What Election Results Could Mean for Goodwill®
November 8, 2012
With the election behind us, bleary-eyed after a late night watching the election results, concessions, and acceptance speeches, Beltway insiders are spending the week trying to understand what happened, why, and how it will shape the legislative landscape. This year, despite the expenditure of about $1 billion and a lot of talk about voter dissatisfaction, the post-election landscape looks pretty much as it did before election night.
So now what?
First, Congress is scheduled to reconvene next week to take care of unfinished business that cannot wait until the new 113th Congress convenes – most importantly, a deal that averts automatic spending cuts from taking effect with the start of the new year. Rather than hammering out a bipartisan deal that cuts $1.2 trillion over 10 years once and for all as required under the Budget Control Act, the “lame duck” Congress is expected to pass a deal that temporarily delays the automatic spending cuts for a few months.
The president insists upon a balanced approach to deficit reduction that blends spending cuts with increased revenues. With Bush-era tax breaks set to expire, unless Congress acts, the president is in a strong position to push for tax reforms as part of the final deficit-reduction deal. As a result, the 113th Congress is likely to spend a great deal of time debating deficit reduction and tax reform early next year.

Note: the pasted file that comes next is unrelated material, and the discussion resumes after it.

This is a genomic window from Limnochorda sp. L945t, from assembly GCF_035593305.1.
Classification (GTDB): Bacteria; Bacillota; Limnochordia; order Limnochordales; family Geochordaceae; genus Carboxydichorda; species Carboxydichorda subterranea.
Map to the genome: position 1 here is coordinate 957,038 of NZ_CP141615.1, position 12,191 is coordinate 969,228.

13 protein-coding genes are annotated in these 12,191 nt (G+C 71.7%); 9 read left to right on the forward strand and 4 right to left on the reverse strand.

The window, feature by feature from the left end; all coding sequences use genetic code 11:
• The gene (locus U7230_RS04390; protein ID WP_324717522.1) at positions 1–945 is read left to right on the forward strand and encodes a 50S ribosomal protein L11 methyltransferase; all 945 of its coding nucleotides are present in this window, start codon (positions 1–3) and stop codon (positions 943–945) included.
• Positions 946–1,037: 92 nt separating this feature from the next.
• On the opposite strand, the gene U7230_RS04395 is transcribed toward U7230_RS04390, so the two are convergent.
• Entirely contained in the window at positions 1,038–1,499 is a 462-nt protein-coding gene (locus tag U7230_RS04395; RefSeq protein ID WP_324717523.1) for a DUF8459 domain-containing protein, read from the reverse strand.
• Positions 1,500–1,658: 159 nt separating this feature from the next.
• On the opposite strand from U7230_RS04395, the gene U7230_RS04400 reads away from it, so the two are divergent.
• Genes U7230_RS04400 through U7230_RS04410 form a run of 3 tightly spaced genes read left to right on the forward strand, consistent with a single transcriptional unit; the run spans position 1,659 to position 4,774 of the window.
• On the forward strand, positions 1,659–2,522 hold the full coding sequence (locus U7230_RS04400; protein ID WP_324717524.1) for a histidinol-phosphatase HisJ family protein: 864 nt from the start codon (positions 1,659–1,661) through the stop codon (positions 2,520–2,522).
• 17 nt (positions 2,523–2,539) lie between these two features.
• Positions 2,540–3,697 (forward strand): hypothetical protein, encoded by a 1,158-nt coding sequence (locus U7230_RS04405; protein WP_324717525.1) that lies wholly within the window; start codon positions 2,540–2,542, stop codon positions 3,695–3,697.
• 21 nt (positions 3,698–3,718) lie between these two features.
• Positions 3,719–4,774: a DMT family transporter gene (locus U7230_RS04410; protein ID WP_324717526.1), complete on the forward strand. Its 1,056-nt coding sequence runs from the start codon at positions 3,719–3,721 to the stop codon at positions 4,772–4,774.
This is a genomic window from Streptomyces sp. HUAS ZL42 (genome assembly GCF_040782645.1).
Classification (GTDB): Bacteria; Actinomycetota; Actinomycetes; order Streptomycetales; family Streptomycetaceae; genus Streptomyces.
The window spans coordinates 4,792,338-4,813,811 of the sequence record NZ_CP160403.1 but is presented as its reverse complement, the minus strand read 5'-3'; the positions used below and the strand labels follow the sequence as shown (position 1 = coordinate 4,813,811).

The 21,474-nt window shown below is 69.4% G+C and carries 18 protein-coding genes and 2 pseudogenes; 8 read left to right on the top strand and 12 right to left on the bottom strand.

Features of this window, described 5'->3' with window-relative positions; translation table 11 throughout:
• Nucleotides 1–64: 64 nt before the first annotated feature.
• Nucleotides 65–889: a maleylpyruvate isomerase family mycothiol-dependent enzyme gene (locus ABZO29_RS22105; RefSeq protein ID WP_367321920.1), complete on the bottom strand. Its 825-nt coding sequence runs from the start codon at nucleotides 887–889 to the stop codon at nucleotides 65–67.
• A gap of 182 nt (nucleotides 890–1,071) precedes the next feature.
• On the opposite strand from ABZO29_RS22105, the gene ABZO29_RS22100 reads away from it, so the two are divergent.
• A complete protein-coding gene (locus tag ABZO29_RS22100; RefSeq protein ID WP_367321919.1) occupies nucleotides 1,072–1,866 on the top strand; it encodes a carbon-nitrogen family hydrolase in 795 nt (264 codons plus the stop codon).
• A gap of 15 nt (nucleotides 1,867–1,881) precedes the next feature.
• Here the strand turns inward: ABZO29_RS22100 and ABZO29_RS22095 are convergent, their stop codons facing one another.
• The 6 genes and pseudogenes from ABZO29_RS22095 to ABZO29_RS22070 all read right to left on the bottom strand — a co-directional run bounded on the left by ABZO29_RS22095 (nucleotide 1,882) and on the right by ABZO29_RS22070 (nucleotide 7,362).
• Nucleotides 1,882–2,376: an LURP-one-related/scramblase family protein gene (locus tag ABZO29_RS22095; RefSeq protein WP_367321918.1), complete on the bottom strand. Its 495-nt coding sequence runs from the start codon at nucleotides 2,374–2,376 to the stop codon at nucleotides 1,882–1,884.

In addition, the president has promised to push for legislation that will reform our immigration laws. It is unclear whether Congressional Republicans will strongly oppose such an effort; however, exit polls show that minorities – a growing portion of voters – heavily favored Democrats, while white males – a shrinking portion of voters – heavily favor Republicans. The trend may give Republicans cause to entertain support for immigration reforms that may attract minority votes in years to come. Under such a scenario, the new Congress may also give immigration reform a great deal of attention next year.
What does this all mean for Goodwill? First, Goodwill continues to urge members of Congress not to allow a deficit-reduction deal to deeply cut non-defense discretionary spending, which includes many programs that support local Goodwills’ efforts to help people to find jobs and advance in careers.
In addition, several laws that shape the nation’s job-training and education programs are due to be reauthorized next year. As a result, Goodwill believes that the 113th Congress has a strong opportunity to create a cohesive and broad workforce system that leverages the unique strengths and resources that numerous systems bring to the table, while removing systemic barriers that allow people to fall through the cracks. However, it is unclear whether Congress will turn its attention to such an effort if its attention is fixed on deficit reduction, tax reform, and immigration reform. However, especially with unemployment still close to 8 percent, Congress should make such an effort a high priority.
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